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Review: Too bad the ‘To All the Boys’ sequel isn’t as hot as Noah Centineo and Lana Condor

Noah Centineo and Lana Condor in the movie “To All the Boys: P.S. I Still Love You.”
Noah Centineo and Lana Condor in “To All the Boys: P.S. I Still Love You.”
(Bettina Strauss / Netflix)

Gable and Colbert. Hepburn and Tracy. Ringwald and McCarthy. Condor and Centineo?

Lana Condor and Noah Centineo, the young stars of the burgeoning “To All the Boys” rom-com franchise, just might land in the pantheon of great on-screen couplings, thanks to the palpable heat between them, a passion that powers these popular teen romance flicks, based on Jenny Han’s series of young adult novels.

The first film, “To All the Boys I’ve Loved Before,” was a pop cultural phenomenon, part of the recent rom-com renaissance, aided in large part by streaming giant Netflix. Audiences fell in love with the hopelessly romantic and certifiably boy-crazy Lara Jean Covey (Condor) and one of her crushes, the puppyish Peter Kavinsky (Centineo), enveloped in the retro fantasy of the jock who falls for the bookish (and gorgeous) shy girl at school.

But every great rom-com is about keeping the lovebirds apart before letting them get together, so in the sequel, “To All the Boys: P.S. I Still Love You,” some variables are thrown into the mix. Namely, one of those other boys, of “all the boys I’ve loved before.” Remember those love letters Lara Jean’s sister sent out without her knowledge? She receives a reply, from John Ambrose McClaren (Jordan Fisher), which sets Lara Jean’s head spinning, all while she’s trying to figure out this whole “how to be a girlfriend” thing, and all the jealousy insecurity, and indecision that comes along with it.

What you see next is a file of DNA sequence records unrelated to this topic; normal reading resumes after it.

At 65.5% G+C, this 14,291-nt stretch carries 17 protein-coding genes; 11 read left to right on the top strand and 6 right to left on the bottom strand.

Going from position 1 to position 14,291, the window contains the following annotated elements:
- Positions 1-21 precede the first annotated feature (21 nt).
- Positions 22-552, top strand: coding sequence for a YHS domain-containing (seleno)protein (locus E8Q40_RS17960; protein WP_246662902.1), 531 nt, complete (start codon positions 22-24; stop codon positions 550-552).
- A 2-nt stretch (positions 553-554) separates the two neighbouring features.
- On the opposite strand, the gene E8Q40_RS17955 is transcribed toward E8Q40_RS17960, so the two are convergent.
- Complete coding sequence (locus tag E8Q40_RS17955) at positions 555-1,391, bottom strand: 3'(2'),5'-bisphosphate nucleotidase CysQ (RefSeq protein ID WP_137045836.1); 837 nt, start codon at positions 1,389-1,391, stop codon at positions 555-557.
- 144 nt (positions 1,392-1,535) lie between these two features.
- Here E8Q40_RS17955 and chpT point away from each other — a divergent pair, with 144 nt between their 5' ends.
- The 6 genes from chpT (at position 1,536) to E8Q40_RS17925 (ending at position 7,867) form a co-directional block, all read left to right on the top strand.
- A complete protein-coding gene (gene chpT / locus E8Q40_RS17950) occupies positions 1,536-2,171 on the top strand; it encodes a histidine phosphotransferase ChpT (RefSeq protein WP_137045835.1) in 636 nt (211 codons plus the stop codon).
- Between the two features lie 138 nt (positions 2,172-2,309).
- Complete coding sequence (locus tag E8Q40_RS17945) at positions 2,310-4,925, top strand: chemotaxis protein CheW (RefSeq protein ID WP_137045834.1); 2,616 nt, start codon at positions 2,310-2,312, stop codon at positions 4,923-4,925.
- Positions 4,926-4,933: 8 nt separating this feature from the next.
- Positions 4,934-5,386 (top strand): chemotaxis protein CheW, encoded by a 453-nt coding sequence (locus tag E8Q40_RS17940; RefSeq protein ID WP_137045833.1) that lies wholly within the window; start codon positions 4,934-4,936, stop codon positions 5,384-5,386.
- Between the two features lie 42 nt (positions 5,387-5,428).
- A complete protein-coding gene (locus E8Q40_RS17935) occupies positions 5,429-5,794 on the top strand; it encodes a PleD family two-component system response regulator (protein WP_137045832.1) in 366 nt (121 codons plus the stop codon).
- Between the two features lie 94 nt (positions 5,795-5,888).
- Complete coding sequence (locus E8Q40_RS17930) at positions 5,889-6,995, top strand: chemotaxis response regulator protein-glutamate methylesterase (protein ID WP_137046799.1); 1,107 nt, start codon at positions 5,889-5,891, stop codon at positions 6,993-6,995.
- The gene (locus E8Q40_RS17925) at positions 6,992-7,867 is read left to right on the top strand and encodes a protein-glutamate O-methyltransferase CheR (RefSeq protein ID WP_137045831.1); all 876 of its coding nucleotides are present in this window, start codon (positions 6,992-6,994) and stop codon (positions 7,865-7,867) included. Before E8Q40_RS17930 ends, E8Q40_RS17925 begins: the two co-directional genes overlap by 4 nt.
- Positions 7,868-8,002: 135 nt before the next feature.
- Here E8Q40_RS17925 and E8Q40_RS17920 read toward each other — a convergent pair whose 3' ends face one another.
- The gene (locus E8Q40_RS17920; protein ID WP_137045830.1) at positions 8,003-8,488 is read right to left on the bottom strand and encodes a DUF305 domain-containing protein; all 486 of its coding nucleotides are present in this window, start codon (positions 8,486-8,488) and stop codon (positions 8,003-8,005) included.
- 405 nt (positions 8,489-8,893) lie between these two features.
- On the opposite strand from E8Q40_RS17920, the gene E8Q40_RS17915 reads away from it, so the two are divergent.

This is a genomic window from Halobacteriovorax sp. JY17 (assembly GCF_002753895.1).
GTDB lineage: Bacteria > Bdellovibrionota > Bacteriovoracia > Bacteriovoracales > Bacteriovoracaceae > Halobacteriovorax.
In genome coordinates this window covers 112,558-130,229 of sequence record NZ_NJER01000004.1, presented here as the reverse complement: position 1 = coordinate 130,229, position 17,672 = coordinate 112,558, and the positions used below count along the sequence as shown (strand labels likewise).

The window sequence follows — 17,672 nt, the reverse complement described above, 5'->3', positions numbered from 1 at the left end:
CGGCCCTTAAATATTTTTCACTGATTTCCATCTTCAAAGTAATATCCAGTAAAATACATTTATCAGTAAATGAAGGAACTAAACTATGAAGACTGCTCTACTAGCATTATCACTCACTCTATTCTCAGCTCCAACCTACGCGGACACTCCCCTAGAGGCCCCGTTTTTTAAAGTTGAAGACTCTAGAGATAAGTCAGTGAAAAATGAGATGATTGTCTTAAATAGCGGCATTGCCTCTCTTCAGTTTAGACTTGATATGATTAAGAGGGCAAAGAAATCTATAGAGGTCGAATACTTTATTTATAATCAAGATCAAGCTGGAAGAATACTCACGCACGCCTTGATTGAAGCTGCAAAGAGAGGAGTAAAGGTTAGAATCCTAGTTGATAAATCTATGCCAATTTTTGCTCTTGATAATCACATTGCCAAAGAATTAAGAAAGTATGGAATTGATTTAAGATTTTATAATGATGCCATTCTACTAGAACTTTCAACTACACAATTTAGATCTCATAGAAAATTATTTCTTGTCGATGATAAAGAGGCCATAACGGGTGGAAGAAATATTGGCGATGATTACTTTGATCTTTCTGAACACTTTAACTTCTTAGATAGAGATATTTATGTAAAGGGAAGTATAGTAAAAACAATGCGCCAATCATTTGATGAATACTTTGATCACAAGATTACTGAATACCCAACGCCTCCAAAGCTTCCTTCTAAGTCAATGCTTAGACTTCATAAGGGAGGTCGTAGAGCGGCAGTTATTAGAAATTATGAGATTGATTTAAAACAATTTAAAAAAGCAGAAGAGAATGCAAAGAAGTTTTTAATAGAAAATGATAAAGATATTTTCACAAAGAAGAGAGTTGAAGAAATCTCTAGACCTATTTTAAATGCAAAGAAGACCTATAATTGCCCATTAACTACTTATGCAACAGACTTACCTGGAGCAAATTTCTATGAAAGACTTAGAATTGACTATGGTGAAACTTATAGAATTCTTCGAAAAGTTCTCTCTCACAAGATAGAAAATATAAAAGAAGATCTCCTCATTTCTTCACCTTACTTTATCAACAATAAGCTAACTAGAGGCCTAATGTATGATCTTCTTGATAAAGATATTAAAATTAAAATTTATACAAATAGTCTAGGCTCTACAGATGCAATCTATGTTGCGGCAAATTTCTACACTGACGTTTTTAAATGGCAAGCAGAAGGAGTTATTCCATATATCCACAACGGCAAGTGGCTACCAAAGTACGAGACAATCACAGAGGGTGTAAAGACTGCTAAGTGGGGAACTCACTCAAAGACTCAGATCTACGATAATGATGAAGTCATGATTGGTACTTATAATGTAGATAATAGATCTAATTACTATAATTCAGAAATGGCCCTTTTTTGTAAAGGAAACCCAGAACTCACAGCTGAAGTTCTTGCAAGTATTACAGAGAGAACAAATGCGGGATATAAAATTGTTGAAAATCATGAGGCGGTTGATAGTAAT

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Cinematographer Michael Fimognari (“Fast Color”) makes his directorial debut on the sequel, taking over from Susan Johnson. Written by Sofia Alvarez and J. Mills Goodloe, the film is not exactly a thrill ride — its languorous rhythms lull the viewer into submitting to the soft charms of this utterly pleasant and jewel-toned world, with its flickers of the fantastic, in musical sequences, elaborate baking scenes, or breakups performed in front of huge aquarium tanks of undulating jellyfish.

“To All The Boys: P.S. I Still Love You” owes its provenance to the films of John Hughes, who set the standard for angsty teen stories where stylish and neurotic young women pine over well-meaning hunks. The covers of classic ’80s tunes on the soundtrack signal the film’s Hughesian DNA.

The sequel offers more of the same rom-com beats (though it is woefully lacking in the com department): the misunderstandings and grand gestures; the lessons about risking it all to have it all, and the rude awakening that, yeah, love hurts. But the most important thing Lara Jean learns this time around is that it’s not just all about the boys. She has a few words to share with the girls in her life too.

The real draw to the “To All The Boys” cinematic universe is the connection between Condor and Centineo, who have intoxicating chemistry, keeping things interesting as “P.S. I Still Love You” ambles to its inevitable conclusion. They bring the charm, but one wishes it had a more exciting movie to support it.

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‘To All the Boys I’ve Loved Before: P.S. I Still Love You’
Rating: TV-14 (may be unsuitable for children under the age of 14)

Running time: 1 hour 21 minutes

Playing: Available on Netflix


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